Smith came from the Athletics in a trade after the 2008 season, but don't call him an American Leaguer. He went to the A's from the D-backs after the '07 season.
"That's the trick -- I grew up in the National League," Smith said. "I tried to keep up my hitting with Oakland, and they kind of pushed me out of the cage a couple of times. I've always had a passion for it. It's something fun to do.
"Sometimes you get the everyday tedious pitching and you need a break. You need to get your mind off it, and I think hitting does that for me. It's not my No. 1 priority, but it's kind of a release for me."
The culture of expecting to produce with the bat showed itself during Wednesday's 12-11 loss to the D-backs at Coors Field.
Smith gave up six runs in the first inning and didn't go back for the second. Right-handed reliever Matt Belisle replaced Smith, and not only pitched well enough to stop the D-backs' momentum, but he knocked a two-run double off Leo Rosales to give the Rockies a 7-6 lead.
In some cases, a reliever putting on a helmet and grabbing a bat leads to laughter. Belisle, who had been a starter earlier in his career, had one RBI before Wednesday. But when he went to the plate, manager Jim Tracy offered serious strategy.
"I said, 'Hey, you know what? You can swing the bat,'" Tracy said. "'Just allow yourself an opportunity to take a swing at a good pitch. Don't expand your strike zone. Make [Rosales] get the ball over the plate. He's struggling. He's laboring.'
"He threw him a fastball down, right on the good part of the plate, and he smoked it down into the left-field corner."
It comes from practice.
All of the Rockies' pitchers, starters and relievers, take well-supervised batting practice to work on putting balls in play on bunts, slug bunts to take advantage of teams trying to cut off the sacrifice bunt, and hit-and-run situations. Relievers like Belisle and Manuel Corpas, who are pitching early in games, have been putting in extra work.
"That's something we take a lot of pride in doing," Jimenez said. "In Spring Training, we work a lot on that, even the relievers."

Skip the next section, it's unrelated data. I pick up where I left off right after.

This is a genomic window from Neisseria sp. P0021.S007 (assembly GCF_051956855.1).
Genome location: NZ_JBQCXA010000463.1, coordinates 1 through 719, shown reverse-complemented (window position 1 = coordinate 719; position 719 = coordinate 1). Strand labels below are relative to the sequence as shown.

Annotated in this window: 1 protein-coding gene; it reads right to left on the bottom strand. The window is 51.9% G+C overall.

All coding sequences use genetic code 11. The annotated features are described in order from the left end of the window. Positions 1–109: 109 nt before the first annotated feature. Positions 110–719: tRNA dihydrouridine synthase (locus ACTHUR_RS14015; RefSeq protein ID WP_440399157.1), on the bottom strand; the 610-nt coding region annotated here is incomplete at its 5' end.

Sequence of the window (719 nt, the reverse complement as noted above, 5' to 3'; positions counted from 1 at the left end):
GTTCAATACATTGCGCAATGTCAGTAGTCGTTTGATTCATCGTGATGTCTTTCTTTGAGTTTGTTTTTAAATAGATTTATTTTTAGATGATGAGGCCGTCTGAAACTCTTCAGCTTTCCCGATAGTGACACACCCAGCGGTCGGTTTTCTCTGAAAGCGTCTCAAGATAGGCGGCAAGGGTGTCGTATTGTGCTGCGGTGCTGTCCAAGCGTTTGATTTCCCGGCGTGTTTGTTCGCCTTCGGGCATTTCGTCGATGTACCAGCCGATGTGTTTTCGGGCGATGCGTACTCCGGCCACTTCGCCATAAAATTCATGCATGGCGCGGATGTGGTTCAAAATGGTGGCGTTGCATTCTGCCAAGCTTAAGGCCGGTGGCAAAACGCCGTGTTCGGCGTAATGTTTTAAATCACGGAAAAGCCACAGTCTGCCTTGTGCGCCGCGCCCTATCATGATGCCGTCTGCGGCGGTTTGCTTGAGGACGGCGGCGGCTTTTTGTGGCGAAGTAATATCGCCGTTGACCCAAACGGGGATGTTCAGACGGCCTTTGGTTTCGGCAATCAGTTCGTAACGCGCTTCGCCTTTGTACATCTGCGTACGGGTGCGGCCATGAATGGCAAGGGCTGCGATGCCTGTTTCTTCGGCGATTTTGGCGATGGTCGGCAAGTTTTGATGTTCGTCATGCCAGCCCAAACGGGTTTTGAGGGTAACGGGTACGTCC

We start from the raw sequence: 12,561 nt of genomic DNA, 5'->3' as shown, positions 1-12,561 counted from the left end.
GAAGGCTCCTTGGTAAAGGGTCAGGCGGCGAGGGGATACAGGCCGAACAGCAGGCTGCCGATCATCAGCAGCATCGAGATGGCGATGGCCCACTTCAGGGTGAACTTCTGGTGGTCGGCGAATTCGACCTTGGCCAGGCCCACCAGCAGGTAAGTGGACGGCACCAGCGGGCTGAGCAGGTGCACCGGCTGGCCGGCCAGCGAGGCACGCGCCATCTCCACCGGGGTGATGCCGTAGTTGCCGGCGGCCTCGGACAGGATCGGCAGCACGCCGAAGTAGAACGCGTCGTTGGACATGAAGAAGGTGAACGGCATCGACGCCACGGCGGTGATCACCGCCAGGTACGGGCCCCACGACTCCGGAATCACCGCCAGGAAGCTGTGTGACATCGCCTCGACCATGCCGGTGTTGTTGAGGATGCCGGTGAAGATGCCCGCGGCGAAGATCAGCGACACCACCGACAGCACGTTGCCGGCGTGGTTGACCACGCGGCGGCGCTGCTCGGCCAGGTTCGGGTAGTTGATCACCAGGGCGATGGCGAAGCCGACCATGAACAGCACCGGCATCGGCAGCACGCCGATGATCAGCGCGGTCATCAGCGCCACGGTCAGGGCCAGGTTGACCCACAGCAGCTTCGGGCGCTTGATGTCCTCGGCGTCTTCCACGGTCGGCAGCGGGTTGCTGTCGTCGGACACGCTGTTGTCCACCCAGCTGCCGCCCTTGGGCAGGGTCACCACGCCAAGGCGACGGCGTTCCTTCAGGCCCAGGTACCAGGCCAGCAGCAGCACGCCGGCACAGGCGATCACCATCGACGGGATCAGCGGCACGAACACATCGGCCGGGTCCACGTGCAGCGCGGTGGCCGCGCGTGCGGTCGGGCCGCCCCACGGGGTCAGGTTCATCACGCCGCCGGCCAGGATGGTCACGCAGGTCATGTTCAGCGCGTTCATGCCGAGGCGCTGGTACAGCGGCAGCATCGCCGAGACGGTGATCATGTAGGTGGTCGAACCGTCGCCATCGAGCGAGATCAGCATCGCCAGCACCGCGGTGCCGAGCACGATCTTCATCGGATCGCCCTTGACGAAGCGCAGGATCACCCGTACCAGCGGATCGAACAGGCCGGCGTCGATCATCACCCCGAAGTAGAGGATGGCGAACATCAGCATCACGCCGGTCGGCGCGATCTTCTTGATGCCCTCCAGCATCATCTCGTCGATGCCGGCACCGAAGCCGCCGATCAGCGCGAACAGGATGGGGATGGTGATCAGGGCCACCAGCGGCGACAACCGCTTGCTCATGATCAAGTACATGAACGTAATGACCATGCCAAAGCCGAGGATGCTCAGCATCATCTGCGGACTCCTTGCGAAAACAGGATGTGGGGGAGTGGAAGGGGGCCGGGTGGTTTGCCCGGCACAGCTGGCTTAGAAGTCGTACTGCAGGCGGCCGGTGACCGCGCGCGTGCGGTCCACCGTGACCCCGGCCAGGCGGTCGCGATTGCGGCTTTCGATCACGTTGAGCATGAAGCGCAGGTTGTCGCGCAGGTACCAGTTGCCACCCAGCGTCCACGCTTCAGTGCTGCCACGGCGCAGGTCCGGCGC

Baylor has seen AL teams hurt themselves in Interleague Play by not having pitchers prepared to handle the bat and seen some NL pitchers not give it the proper attention. It's different in Colorado, he said.
"I've been places where very few of the pitchers will even ask, 'What does this guy [the opposing pitcher] have?'" Baylor said. "But not here. De La Rosa has gotten it. Last year, he was so frustrated with his batting.
"So I always tell him, 'I want you to hit three times today,' or, 'I want you to hit four times today.' That's telling him, 'You're going deep into the game.'"
Having pitchers who can handle the bat or handle other offensive tasks potentially can help Tracy extend the bench. Tracy already has used Smith as a pinch-runner and once had him on deck to pinch-hit.
Cook is 2-for-5 as a pinch-hitter in his career, all under former manager Clint Hurdle. In many of those cases, the starter left the game early and the Rockies wanted to preserve the bench. Cook was sent up to hit, not to simply bunt.
Cook said he is available if Tracy needs him for any offensive task when he's not pitching.
Whenever he has a bat, he puts the joking aside.
"Tracy always tells the hitters, 'You've got a weapon in your hands. Don't be afraid to use it,'" Cook said. "You leave it on your shoulder, nothing's going to happen. I figure, swing the bat, try to put it in play and see what happens."
Thomas Harding is a reporter for MLB.com. This story was not subject to the approval of Major League Baseball or its clubs.